«Too Weighty a Weapon»-Britain and the Greek Security Battalions, 1943-1944



αναδημοσίευση από: http://thesis.haverford.edu/dspace/handle/10066/5504
 
by JOHN LOUIS HONDROS

A British Political Intelligence Paper (Middle East) of 18 June 1944 begins, "In this Paper the word 'quisling' is applied to those who have collaborated with the Germans but it does not necessarily imply pro-German sentiments. The term 'Quisling forces' is used for all those bodies who accepted arms from the Germans for use in the field against other Greeks."[1] This peculiar consideration of Greek collaborationists temmed from the Foreign Office's committment to the restoration of King George II and his government-in-exile. Prime Minister Churchill and the top officials of the Foreign Office were convinced that this restoration offered the only means of establishing a stable and friendly Greek government in Athens which would help secure Britain's postwar geopolitical interests in the Eastern Mediterranean[2].
By 1943 the Greek Communist Party's (KKE) The National Liberation Front (EAM) and its National Popular Liberation Army (ELAS) presented a formidable obstacle to the success of  British policy. As Colonel T. Thornton, the Deputy Director of Military Intelligence succinctly noted on 18 May 1943: "Our aim in Greece is to prepare an efficient force ready to co-operate with us in the re-occupation of the country and the installment of a stable government. E.A.M. cannot be relied on to give us such co-operation."[3] […]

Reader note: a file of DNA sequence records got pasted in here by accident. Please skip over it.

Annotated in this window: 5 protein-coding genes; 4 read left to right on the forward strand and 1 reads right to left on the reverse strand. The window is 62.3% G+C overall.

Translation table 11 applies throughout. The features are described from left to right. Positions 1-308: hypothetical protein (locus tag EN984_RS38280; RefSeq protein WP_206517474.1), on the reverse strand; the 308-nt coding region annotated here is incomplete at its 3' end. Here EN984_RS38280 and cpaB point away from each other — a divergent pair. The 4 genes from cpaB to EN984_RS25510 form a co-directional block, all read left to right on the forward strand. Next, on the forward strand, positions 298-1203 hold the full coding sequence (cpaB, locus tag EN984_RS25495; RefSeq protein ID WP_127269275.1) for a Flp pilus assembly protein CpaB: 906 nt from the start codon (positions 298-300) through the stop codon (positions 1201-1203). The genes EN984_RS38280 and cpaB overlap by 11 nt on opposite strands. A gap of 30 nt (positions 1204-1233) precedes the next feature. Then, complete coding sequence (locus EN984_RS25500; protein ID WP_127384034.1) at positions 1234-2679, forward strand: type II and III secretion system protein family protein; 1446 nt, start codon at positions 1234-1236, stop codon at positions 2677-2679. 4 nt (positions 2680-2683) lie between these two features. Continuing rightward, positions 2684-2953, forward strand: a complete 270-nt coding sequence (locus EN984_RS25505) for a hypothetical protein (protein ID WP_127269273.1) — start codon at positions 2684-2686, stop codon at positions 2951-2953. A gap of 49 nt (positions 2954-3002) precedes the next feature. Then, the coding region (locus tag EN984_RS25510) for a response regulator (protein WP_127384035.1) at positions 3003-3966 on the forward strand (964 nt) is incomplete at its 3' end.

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[1] Public Record Office (PRO) War Office (WO) 208/713, Political Intelligence Paper No. 55, Greek Security Battalions, 18 June 1944.
[2] Prokopis Papastratis, British Policy Toward Greece During the Second World War (London, 1984), pp. 217-218; John C. Loulis, The Greek Communist Party (London, 1982), p. 75.
[3] PRO, WO 208/698A, Reports on the Greek Resistance February-May 1943, Thornton minutes (prepared for the Director of Military Intelligence), 18 May 1943.